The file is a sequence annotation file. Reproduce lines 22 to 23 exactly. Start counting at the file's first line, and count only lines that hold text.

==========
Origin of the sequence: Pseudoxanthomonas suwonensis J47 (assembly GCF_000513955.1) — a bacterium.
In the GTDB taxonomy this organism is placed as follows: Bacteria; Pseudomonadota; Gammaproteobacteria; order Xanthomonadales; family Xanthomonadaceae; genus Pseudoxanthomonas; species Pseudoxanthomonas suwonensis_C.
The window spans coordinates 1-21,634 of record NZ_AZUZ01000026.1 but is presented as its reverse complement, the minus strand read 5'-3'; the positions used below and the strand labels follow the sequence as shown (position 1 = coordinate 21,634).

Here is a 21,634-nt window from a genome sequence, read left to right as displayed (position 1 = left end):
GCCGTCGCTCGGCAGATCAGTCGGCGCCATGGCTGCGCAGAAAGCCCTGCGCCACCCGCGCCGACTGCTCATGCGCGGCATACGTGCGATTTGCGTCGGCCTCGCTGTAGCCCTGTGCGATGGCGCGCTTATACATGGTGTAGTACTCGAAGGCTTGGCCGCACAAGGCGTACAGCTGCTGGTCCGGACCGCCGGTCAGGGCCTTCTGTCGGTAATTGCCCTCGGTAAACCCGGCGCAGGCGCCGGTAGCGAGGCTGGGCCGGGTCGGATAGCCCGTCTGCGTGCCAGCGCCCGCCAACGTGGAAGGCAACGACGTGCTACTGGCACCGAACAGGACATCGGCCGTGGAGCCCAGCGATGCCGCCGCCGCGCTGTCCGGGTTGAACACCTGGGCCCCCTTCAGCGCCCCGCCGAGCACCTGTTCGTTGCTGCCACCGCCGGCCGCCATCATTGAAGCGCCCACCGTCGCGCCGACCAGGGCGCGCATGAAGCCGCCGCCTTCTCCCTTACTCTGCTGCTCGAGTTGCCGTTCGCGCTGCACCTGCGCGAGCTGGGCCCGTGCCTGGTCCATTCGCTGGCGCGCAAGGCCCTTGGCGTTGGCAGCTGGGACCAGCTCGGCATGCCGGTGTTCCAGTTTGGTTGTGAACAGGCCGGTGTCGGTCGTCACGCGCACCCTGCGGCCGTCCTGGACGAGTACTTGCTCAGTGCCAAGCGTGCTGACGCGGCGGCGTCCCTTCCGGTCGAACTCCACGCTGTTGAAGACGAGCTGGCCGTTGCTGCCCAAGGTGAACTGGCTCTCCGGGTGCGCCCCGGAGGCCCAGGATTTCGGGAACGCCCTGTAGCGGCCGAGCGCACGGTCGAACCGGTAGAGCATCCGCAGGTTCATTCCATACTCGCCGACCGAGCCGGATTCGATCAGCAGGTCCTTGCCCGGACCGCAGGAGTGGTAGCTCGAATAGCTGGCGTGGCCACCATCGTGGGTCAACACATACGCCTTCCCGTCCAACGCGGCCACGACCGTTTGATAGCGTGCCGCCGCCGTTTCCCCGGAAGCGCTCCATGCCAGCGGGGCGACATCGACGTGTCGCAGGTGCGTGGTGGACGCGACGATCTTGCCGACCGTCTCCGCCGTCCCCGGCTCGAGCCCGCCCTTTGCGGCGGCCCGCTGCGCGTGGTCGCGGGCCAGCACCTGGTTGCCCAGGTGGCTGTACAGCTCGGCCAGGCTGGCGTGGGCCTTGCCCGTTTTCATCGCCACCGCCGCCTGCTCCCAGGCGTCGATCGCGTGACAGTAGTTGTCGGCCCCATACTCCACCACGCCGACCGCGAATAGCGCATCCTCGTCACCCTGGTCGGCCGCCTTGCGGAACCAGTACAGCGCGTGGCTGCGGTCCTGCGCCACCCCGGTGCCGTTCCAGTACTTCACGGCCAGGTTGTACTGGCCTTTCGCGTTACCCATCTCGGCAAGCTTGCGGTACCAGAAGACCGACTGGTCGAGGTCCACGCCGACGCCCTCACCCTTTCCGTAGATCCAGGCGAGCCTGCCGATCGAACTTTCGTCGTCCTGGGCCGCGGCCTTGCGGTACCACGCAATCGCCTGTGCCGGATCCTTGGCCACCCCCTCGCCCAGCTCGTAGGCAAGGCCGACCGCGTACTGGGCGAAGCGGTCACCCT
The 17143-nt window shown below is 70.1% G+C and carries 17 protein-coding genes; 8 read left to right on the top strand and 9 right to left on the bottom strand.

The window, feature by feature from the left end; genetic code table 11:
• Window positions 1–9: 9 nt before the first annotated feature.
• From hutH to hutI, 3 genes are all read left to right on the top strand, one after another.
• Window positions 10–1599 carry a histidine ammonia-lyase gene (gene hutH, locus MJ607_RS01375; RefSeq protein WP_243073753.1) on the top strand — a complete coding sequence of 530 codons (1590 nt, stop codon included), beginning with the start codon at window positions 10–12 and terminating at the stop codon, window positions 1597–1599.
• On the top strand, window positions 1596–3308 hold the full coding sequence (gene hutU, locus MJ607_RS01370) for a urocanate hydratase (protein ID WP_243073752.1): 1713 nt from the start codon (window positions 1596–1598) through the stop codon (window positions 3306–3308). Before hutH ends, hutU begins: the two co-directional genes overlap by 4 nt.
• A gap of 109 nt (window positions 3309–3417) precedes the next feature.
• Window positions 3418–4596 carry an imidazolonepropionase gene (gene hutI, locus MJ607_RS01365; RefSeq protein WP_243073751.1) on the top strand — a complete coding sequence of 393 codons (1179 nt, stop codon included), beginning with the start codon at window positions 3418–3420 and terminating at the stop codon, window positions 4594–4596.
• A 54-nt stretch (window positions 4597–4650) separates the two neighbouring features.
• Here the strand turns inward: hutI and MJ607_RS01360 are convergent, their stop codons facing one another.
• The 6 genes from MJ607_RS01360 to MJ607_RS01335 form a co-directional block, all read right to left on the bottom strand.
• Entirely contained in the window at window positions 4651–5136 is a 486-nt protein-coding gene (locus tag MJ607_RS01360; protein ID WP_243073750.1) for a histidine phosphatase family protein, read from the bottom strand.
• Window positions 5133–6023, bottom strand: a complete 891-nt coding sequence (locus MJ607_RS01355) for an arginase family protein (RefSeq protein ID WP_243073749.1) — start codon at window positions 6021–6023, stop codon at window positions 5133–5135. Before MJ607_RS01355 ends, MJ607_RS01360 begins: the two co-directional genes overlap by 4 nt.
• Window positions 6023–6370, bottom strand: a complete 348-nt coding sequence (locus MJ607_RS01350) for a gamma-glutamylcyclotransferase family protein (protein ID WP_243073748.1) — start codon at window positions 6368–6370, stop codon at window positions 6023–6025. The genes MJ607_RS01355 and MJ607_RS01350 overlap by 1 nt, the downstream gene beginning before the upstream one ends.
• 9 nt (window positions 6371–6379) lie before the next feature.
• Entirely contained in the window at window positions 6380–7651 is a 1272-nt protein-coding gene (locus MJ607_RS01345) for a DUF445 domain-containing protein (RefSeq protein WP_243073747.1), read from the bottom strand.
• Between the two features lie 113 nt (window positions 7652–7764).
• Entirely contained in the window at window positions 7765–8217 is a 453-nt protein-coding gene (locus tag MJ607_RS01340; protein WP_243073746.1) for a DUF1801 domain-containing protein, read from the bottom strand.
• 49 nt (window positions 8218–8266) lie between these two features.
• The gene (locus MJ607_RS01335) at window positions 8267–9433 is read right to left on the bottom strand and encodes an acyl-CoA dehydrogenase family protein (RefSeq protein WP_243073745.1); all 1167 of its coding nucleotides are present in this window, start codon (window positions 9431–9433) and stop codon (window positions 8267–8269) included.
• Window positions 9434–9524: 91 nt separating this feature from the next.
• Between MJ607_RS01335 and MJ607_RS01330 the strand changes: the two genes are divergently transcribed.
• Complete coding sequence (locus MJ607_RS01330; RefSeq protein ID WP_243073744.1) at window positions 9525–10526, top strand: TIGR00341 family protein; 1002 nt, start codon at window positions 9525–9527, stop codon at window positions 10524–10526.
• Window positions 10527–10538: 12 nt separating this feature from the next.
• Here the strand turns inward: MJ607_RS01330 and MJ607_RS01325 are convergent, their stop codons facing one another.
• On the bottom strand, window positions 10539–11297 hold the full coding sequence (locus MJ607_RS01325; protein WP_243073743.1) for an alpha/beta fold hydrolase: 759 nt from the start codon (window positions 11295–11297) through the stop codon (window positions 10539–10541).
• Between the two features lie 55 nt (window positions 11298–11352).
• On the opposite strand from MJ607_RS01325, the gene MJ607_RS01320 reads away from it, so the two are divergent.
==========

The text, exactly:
• Between the two features lie 113 nt (window positions 7652–7764).
• Entirely contained in the window at window positions 7765–8217 is a 453-nt protein-coding gene (locus tag MJ607_RS01340; protein WP_243073746.1) for a DUF1801 domain-containing protein, read from the bottom strand.